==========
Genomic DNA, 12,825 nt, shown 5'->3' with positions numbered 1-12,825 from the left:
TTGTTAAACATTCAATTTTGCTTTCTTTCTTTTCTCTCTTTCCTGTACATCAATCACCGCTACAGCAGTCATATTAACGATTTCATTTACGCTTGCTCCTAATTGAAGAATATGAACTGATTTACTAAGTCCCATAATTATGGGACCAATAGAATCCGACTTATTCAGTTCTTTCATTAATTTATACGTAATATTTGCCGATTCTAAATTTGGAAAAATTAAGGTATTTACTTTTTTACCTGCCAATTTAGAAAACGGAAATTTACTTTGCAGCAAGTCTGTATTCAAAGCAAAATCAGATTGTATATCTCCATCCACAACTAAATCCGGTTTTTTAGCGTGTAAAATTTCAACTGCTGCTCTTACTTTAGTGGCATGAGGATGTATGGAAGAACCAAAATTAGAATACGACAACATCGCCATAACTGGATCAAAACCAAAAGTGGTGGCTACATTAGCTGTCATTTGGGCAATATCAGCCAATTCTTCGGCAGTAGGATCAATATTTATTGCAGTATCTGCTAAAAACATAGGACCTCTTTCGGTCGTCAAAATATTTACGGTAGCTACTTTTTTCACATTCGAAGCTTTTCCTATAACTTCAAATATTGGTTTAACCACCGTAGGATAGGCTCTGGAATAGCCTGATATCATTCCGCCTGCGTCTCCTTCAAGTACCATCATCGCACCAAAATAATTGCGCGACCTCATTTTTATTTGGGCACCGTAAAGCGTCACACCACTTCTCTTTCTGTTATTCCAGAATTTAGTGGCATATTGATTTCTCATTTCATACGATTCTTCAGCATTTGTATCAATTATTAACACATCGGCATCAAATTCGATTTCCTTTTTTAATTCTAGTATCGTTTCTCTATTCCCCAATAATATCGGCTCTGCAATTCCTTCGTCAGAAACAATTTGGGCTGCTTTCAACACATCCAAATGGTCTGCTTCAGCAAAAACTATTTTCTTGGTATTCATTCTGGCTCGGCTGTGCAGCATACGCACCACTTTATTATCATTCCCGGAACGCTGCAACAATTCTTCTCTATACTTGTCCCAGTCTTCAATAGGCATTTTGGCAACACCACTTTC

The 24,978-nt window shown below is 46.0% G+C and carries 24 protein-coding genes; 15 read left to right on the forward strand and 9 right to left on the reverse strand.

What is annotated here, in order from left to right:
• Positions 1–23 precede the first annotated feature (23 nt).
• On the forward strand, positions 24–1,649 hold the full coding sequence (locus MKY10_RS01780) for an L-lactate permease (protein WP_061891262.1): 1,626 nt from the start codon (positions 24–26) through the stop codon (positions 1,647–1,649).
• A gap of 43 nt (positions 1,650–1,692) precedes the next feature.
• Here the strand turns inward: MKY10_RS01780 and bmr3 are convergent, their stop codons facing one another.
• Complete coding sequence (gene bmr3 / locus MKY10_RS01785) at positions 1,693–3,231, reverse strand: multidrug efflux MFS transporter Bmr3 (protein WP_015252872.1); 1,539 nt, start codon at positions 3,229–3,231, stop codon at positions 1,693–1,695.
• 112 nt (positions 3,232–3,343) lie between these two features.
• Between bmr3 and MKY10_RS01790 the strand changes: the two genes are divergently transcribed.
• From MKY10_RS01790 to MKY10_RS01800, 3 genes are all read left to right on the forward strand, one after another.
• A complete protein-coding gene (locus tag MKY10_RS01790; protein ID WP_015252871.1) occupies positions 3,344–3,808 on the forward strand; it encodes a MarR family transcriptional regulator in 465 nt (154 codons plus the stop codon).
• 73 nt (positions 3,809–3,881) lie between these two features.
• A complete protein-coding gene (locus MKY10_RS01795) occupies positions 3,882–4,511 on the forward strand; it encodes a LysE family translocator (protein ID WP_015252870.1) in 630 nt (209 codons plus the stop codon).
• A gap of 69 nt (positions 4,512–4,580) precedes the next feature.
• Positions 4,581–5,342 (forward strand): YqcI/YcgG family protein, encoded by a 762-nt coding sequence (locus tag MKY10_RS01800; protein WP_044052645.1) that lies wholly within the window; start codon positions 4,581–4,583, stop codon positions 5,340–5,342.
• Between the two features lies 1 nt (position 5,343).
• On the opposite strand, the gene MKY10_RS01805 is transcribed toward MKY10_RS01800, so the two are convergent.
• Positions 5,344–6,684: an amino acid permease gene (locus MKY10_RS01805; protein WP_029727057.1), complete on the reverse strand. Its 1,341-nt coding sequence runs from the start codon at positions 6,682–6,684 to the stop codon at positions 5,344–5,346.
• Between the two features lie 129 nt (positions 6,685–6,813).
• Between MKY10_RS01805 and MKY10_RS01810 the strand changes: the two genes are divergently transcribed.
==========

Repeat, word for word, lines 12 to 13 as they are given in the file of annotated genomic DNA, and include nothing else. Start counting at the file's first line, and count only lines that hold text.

• From MKY10_RS01790 to MKY10_RS01800, 3 genes are all read left to right on the forward strand, one after another.
• A complete protein-coding gene (locus tag MKY10_RS01790; protein ID WP_015252871.1) occupies positions 3,344–3,808 on the forward strand; it encodes a MarR family transcriptional regulator in 465 nt (154 codons plus the stop codon).